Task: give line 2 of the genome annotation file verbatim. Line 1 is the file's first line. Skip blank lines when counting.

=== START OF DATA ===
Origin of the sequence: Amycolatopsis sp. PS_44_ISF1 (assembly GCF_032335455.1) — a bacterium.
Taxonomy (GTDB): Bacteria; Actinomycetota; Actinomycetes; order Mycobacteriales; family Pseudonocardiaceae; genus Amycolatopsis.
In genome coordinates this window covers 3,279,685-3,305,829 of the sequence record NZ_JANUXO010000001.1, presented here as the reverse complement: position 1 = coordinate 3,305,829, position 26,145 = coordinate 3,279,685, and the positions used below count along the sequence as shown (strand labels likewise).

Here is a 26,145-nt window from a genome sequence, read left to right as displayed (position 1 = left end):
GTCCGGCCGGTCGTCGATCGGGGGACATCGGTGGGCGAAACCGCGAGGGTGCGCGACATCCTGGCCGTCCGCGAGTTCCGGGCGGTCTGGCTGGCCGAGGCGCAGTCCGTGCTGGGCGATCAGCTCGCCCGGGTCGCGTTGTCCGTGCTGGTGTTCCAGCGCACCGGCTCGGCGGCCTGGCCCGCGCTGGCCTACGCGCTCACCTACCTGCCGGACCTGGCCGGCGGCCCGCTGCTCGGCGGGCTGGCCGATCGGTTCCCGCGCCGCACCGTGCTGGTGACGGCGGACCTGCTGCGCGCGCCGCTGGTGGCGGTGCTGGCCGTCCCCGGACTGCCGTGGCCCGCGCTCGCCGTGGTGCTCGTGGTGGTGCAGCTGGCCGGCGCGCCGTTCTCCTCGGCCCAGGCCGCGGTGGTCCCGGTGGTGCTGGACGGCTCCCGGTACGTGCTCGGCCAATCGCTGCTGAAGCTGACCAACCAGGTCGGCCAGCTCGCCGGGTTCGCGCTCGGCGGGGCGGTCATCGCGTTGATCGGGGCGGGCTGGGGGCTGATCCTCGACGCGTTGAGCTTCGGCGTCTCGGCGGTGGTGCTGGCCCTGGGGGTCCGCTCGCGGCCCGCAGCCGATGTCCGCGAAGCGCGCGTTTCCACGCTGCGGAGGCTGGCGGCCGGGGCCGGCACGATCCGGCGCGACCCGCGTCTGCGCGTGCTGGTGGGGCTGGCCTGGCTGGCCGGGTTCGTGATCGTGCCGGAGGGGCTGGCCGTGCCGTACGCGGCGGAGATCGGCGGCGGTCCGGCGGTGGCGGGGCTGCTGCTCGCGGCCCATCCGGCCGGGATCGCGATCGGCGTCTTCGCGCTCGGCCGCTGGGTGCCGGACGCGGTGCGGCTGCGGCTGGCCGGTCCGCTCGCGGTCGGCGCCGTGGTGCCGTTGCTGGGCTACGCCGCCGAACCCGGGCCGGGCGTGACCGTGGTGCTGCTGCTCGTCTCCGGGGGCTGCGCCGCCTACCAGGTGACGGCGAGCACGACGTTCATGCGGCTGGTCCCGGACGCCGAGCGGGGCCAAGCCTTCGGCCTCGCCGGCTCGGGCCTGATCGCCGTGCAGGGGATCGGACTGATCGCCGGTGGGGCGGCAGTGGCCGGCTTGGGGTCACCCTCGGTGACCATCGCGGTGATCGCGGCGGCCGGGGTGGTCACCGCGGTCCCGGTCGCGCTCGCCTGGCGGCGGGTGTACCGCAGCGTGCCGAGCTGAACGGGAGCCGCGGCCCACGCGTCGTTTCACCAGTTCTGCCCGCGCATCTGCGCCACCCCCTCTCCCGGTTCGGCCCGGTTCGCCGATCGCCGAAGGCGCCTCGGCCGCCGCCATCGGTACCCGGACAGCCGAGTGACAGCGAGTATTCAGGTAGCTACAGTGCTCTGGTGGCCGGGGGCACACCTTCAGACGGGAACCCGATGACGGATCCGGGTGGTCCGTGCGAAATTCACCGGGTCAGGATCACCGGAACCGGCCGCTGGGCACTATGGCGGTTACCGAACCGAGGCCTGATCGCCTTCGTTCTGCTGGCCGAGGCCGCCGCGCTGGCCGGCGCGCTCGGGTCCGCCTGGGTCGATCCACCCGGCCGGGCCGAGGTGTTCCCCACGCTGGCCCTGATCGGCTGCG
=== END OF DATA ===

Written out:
Taxonomy (GTDB): Bacteria; Actinomycetota; Actinomycetes; order Mycobacteriales; family Pseudonocardiaceae; genus Amycolatopsis.